Studies of noise-exposed populations clearly indicate that time spent working in noisy workplaces may lead to Noise-Induced Hearing Loss (NIHL). According to Basner et al (2013) NIHL can be caused by sound pressure levels higher than 75 to 85 dBA in industrial settings. It’s the combination of sound pressure levels and exposure time, however, that is critical in most cases.
Data on the impact of hearing loss varies from one region to another; however, in the USA it has been estimated that over 11% of the total workforce reports varying degrees of hearing difficulty. Of the reported hearing difficulties, approximately 25% can be attributed to workplace exposure (Tak and Calvert, 2008).
A 2013 US study concluded that circa 18% of noise-exposed workers have material hearing impairment (Masterson et al, 2014) as deﬁned by the National Institute for Occupational Safety and Health (NIOSH, 1998) criterion. Furthermore, an international review of NIHL concluded that occupational noise exposure causes between 7% and 21% of the hearing loss among workers (Lie et al, 2016).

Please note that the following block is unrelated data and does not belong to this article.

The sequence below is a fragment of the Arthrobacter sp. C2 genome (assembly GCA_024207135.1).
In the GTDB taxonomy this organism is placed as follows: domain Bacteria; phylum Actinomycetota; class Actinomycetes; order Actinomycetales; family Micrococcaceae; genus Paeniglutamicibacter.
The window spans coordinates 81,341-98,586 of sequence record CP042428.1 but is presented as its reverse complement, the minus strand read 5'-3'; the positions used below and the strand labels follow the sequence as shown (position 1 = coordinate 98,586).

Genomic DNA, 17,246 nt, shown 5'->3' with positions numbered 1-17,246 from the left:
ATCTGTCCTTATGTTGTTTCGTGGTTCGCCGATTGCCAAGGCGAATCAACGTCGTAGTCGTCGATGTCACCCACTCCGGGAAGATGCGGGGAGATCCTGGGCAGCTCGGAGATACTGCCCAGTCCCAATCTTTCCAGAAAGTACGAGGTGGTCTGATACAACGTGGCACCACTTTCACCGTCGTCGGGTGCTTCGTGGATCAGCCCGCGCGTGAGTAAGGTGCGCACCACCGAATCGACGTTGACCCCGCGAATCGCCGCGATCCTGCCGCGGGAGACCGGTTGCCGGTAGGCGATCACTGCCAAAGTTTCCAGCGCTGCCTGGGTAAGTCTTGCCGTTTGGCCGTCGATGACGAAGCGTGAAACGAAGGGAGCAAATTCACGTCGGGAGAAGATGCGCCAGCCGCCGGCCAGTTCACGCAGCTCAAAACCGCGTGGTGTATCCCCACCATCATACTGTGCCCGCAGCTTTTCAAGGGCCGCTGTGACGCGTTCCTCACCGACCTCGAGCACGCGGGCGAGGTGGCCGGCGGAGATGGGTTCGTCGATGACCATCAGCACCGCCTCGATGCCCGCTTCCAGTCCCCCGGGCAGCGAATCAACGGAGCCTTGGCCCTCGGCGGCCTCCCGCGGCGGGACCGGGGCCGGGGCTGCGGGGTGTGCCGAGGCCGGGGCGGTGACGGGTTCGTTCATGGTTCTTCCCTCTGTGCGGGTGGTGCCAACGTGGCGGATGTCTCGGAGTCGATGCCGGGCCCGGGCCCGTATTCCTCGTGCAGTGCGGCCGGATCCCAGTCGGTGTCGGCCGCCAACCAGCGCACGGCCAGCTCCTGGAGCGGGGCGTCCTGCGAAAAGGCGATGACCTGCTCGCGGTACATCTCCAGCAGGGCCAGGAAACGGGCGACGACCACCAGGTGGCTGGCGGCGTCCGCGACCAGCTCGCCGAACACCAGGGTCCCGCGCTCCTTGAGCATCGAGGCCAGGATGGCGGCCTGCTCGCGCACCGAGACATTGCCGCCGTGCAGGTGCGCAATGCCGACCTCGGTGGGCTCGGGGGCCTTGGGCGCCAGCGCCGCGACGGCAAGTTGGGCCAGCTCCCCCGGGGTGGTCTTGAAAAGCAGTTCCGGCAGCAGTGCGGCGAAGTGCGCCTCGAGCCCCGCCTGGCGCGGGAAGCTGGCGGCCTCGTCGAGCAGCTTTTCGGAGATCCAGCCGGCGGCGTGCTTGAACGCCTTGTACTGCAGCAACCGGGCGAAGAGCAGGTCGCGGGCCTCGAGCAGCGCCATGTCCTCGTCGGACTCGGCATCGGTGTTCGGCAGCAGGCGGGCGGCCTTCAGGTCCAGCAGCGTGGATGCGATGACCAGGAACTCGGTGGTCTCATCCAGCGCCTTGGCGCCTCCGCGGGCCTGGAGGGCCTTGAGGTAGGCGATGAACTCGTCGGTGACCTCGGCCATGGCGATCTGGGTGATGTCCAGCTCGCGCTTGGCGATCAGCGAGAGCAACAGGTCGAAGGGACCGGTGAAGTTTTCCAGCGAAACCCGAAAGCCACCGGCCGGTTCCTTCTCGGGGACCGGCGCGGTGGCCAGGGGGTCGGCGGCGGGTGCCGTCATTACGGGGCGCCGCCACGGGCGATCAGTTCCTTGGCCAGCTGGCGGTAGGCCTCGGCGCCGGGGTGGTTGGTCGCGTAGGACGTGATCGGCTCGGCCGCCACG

Assessing noise exposures
In most jurisdictions noise levels are averaged during surveys using a metric known as the Equivalent Continuous Sound Pressure Level (Leq). The Leq value describes an equivalent steady noise level, i.e., the unfluctuating noise level at each measurement position that would have an equivalent energy level to the actual fluctuating noise over the duration of the sampling interval.
Leq is always an ‘equal energy measure’ corresponding to the 3 dB exchange rate, never to any other exchange rate (Marsh and Richings, 1998). In the USA, however, OSHA prescribes the use of a Time Weighted Average (TWA) noise exposure and in order to measure this an LAvg noise index is used.
In the USA LAvg is specified in Occupational Safety and Health Administration (OSHA) legislation and it is defined as ‘the average sound level over the measurement period’ and normally a Threshold Value is used during the calculation of LAvg where any levels below the Threshold Value are not included (OSHA, 2016). With some noise monitoring instrumentation, results in terms of both LAvg and LAeq are given.